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Cold War Warriors

"The greatest case in KGB history"

Edmond D. Pope, Captain, USN Ret.

Putinís continuing movement back to the Cold War

You may have missed it, but two seemingly unrelated, recent events portend Russiaís continuing return to the old, Cold War arms race. The first was the death in August of the notorious, American spy John Anthony Walker in a U.S. Federal prison. The second was the resurrection of an old Soviet military Industrial Commission known as the VPKÖ with President Vladimir Putin now appointing himself as its chairman. The Walker spy case is arguably the KGBís greatest success story. A wake up call for the Soviet military industrial establishment in the 1970s and 1980s that Putin obviously finds relevant today. Especially as he struggles to cope with the socio -economic and military challenges he faces when confronting the West and NATO in Europe, Ukraine and Crimea. To understand the current situation from Putinís KGB perspective, one needs to go back -to the final years of the Cold War.

A traitor is unmasked

First, for a look back into recent history to an event that continues to this day to result in significant damage to this country. A former KGB officer who briefly defected to the U.S. in 1985 and then re -defected back to the Soviet Union called the Walker treason "the greatest case in KGB history". Similar comments were made by KGB General Boris Salomatin, who was instrumental in Walkerís initial recruitment.

It was Monday May 20, 1985 when my office in the Pentagon was notified that the FBI had just arrested former U.S. Navy Warrant Officer John A. Walker, Jr. early that morning in the Washington, D.C. suburbs and charged him with spying for the Soviet Union. We initially had very little detail and were stunned but eager to learn more about the case; we would soon become distressed by what Walker had been providing. Walkerís treason probably had begun in October of 1967 when he was still on active duty and stationed in the communications department of Submarine Forces, Atlantic in Norfolk, VA. There are several books available on the subject of the Walker gangís treachery and many believe the groupís damage is all history at this point. John A. Walker, Jr. died in a federal maximum -security prison in Butler, NC on Thursday, 28 August 2014, well short of the 365 -year sentence he was given. By the time John Walker was arrested, he had recruited his older brother Arthur, his only son Michael and his closest friend Jerry Whitworth as agents to help him steal classified US Navy information.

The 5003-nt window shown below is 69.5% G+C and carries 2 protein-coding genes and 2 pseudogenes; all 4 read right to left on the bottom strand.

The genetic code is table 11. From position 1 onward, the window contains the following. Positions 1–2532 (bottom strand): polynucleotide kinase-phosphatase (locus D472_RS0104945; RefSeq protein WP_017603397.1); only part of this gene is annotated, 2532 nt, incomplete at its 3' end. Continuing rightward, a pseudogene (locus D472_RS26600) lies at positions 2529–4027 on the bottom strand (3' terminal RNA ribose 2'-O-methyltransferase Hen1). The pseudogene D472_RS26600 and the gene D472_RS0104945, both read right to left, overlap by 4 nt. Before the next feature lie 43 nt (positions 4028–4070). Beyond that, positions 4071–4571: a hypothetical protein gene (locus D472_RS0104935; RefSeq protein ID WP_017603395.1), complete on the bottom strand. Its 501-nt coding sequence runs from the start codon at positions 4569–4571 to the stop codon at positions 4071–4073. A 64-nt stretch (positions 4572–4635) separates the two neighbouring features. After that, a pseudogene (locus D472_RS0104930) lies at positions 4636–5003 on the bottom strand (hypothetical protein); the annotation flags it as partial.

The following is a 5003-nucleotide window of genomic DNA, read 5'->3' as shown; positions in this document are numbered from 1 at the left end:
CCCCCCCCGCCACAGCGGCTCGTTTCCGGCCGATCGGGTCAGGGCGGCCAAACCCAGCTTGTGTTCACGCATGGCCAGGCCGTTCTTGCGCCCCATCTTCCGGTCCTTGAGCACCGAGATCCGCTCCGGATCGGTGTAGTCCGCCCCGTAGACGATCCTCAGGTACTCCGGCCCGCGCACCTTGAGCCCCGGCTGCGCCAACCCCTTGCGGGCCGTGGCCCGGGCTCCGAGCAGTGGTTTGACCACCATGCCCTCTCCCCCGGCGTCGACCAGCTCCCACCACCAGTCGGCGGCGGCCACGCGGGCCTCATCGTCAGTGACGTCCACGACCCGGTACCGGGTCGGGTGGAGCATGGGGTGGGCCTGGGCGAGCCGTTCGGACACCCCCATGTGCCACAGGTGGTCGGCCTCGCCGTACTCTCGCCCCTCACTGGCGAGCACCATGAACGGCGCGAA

The most damaging materials Walker provided the Soviets involved cryptographic key materials, which, over the years, resulted in them decrypting and reading over one million of our most sensitive messages. A significant part of the decoded messages involved vital operational and technical detail such as reports issued by our submarines while trailing Soviet submarines undetected in open ocean areas as well as Soviet littoral training areas. In addition to the fact that we were able to conduct such undetected operations for extended periods of time, these messages frequently included technical detail highlighting specific shortcomings of Soviet submarine technology and operations, in addition to limitations of our own fleet. Such detail over an extended period of several years likely provided a detailed net -assessment and would be considered the Holy Grail to any country. One need only reverse the case to consider what a treasure trove such a resource was. However, when that treasure revealed glaring and numerous weaknesses in oneís own strategic assets it would be received with great alarm - indeed this was the case in Moscow. Initially, disbelief would turn into horror and generate a crisis situation at the highest levels of the military and government - in our country and in Moscow. From all available information, it appears almost a certainty that Walkerís motivation was solely for his own personal benefit. He bought numerous "toys" and was observed to be lavish in his spending habits.

A shadowy organization is born in Moscow